NCP agreed to directly promote Cruz and pay for his services, though no such events ever took place under the agreement.

Instead, NCP brought Cruz to Matchroom, all of whom entered a promotional agreement that included a signing bonus. The agreement “permitted Cruz’s payments from Matchroom to first be paid to NCP, which was then expected to distribute the funds to Cruz. The Boxing Promotional Agreement did not allow NCP to keep or divert any of the funds paid for the benefit of Cruz.”

The complaint alleges that Cruz was only paid a portion of his signing bonus and that the rest was retained by NCP, in part to pay its legal team. The rest was allegedly kept for the personal benefit of NCP and Rodriguez.

A similar pattern came in the forced effort to get Cruz paid from his July 15 win over Burgos. According to the complaint, Cruz was never paid in full for the fight and that even of a portion of the amount he received was not distributed until October.

Cruz attempted to get ahead of the curve prior to his win over Straffon. He provided Matchroom and NCP with payment instructions, none of which included any stipulations for NCP to withhold any portion of his purse. NCP countered with the claim that Cruz “was not a party to the Boxing Promotional Agreement that Cruz was not legally entitled to communicate with Matchroom and that Matchroom was required to pay Cruz’s purse to NCP.”

According to the complaint, Matchroom functionally split the baby—the company paid half of the purse directly to Cruz. Matchroom paid the remaining 50 percent to NCO, who reportedly retained half of that amount (25 percent of Cruz’s total purse) despite instructions to the contrary from Cruz. In this capacity, it is argued by Cruz that NCP has attempted to act as a manager and not co-promoter.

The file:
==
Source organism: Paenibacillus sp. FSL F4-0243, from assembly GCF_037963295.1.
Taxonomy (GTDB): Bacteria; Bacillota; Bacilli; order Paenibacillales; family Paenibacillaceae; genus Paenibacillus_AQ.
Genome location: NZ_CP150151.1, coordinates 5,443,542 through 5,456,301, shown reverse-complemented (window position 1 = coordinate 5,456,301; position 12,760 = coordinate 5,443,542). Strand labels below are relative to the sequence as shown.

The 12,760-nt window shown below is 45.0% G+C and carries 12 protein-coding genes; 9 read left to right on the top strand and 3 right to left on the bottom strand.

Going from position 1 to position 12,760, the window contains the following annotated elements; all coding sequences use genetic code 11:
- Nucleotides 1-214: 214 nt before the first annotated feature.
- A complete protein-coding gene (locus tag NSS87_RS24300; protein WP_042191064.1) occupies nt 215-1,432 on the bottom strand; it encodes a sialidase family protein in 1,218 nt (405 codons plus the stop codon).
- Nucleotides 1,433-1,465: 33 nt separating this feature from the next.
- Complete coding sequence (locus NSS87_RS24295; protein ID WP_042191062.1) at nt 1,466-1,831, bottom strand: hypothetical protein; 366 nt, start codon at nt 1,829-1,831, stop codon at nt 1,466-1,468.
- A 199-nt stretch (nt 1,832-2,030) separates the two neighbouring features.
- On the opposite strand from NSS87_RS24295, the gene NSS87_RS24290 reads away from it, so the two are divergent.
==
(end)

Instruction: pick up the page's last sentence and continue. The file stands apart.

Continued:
“NCP is claiming the right to 25% of the money Matchroom pays Cruz for his signing bonuses and purses,” noted Smith. “Thus, NCP meets the statutory definition of “manager” under Cal. Bus. & Prof. Code § 18628. NCP is not a licensed boxing manager per California law, rendering the Boxing Promotional Agreement illegal and void as to NCP.

“Further, Cruz is entitled to a judicial determination that he is free of any promotional ties and contractual obligations to NCP that might have existed under the Boxing Promotional Agreement.”

According to the complaint, Cruz acknowledged that Matchroom honored its portion of the agreement to date. The point of contention lies with NCP and Rodriguez, and the full amount which Cruz feels he is entitled.

“An actual controversy has arisen and now exists between parties regarding the rights and obligations under the Boxing Promotional Agreement and the law,” stated Smith. “Cruz seeks a judicial determination as to the legal rights and duties of the parties, including but not limited to, that NCP had no rights to control Cruz’s career and no right to any of the money paid by Matchroom under the Boxing Promotional Agreement.

“A judicial determination of the parties rights is necessary and appropriate to ensure that NCP and/or DOES do not steal any more of Cruz’s money or interfere with his career.”


Spivey Cathy is a professional article writer who has gained extensive experience in the industry. Her work has appeared in esteemed publications such as BBC News and ABC. Currently, she is writing articles for, where she showcases her talent for captivating storytelling and technical expertise.